The relationship between the two largest economies in Asia has been marred throughout the 20th century due to territorial and political disputes including Taiwanese sovereignty; the invasion of China by Japan in the second world war and Japan’s subsequent refusal to acknowledge the extent of its war crimes; territorial disputes surrounding the Diaoyu/Senkaku Islands and associated fishing rights and energy resources; and Japanese-American security co-operation.
Japan saves 64 Chinese seamen from burning freighter
Japan’s coastguard on Sunday saved all 64 Chinese seamen from their burning cargo ship, as the two nations remain locked in an acrimonious dispute over contested islands.
The coastguard was alerted by Taiwan authorities late on Saturday about a fire on the 12,703-tonne Ming Yang and sent patrol vessels and aircraft to the scene, around 150 kilometres southeast of Okinawa.
By 2.30am on Sunday a Japanese coastguard ship had saved 21 people who escaped on a life raft, while 43 others remained on the deck of the burning freighter, registered in Saint Vincent and the Grenadines.
All of the Chinese seamen were rescued by 3.47am, with three of them suffering minor injuries, the coastguard said.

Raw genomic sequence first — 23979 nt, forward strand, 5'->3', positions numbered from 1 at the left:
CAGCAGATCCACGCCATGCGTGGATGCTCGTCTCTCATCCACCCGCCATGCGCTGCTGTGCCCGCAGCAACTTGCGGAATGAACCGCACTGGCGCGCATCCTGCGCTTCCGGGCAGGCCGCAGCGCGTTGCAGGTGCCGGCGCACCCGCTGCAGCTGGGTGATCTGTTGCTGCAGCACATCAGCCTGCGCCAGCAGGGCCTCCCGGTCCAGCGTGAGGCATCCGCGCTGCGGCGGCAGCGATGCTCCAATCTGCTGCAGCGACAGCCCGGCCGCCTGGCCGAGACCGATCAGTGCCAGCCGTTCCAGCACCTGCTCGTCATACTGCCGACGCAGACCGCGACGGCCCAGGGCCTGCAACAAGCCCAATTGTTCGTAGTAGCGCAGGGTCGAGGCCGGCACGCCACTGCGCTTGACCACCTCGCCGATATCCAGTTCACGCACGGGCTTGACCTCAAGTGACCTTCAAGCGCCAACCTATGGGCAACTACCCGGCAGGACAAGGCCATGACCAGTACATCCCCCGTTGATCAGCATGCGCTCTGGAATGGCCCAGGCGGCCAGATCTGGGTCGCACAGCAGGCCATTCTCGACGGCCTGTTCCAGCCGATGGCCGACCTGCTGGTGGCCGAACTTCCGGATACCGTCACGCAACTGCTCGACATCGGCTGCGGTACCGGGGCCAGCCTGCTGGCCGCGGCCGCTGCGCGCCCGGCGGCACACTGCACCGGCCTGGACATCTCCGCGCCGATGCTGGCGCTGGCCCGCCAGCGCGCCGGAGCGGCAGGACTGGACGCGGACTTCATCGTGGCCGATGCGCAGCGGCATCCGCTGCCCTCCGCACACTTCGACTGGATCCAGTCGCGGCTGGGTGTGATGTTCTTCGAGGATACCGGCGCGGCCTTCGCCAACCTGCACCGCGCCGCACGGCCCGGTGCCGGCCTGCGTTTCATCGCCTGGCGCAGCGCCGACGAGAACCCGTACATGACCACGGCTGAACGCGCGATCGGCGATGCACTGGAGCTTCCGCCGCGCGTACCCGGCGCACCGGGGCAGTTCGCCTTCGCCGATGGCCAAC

It said the ship’s chief engineer had reported hearing sounds resembling an explosion from the main engine on Saturday evening.
The Japan coastguard has been busy kept busy monitoring waters around disputed islands, known as Senkaku in Japan and Diaoyu in China, far to the west of the burning freighter.
The coastguard said four Chinese official vessels were in contiguous waters around the islands on Sunday.
Such vessels have been spotted in waters off the islands as the dispute escalated over the last two months, with the boats at times entering a 12-nautical mile territorial zone.
Tensions between the two nations peaked in mid-September after Japan’s government bought a number of the disputed islands.